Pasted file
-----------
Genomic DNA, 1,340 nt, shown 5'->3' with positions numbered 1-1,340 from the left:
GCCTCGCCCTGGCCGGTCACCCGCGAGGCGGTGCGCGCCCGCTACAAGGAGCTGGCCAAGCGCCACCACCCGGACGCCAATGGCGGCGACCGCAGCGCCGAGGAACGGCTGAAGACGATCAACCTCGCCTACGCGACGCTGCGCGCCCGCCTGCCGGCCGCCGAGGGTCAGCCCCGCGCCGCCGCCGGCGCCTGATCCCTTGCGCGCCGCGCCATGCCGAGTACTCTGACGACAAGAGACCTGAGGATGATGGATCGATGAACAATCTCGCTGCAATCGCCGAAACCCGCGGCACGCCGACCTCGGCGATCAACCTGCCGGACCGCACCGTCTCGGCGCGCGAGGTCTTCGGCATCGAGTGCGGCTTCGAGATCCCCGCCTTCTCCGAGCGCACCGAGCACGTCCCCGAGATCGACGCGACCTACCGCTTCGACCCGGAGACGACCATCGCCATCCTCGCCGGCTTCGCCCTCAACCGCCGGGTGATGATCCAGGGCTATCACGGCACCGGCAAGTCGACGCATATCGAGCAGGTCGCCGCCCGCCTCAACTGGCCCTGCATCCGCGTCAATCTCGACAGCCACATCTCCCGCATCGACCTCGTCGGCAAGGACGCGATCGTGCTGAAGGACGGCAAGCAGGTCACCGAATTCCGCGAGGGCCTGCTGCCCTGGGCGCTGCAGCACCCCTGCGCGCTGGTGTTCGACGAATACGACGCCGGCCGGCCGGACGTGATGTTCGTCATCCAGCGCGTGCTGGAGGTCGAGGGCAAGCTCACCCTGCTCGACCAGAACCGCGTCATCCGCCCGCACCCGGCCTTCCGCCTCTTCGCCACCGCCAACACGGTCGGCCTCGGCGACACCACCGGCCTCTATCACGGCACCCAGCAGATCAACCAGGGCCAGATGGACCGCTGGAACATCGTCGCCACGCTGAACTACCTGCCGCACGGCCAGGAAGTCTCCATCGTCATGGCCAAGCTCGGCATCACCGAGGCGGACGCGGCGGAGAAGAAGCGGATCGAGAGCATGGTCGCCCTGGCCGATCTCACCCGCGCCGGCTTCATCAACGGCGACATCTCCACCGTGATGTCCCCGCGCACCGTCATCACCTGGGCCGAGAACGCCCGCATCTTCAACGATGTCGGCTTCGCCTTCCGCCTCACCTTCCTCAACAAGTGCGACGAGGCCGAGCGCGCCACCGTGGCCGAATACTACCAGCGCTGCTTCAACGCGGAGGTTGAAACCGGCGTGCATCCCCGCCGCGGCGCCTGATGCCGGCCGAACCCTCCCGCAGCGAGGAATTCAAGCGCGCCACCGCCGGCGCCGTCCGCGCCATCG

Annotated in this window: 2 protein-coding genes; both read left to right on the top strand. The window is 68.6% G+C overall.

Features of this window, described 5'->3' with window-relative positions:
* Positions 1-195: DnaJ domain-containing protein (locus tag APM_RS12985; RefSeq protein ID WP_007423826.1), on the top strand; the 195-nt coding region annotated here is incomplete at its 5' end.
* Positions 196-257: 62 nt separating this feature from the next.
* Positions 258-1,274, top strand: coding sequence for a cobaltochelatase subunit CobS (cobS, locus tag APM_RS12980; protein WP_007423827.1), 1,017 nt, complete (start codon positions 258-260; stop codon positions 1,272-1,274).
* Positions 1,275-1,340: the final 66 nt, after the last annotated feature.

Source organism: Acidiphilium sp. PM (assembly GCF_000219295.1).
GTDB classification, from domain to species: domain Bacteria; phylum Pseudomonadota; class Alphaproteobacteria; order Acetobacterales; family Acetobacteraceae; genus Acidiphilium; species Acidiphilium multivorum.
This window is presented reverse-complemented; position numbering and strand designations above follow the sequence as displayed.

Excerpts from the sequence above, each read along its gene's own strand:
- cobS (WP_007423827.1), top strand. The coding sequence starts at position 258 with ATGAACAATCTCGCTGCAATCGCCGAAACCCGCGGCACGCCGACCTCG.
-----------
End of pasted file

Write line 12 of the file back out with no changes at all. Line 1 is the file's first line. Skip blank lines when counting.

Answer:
Excerpts from the sequence above, each read along its gene's own strand: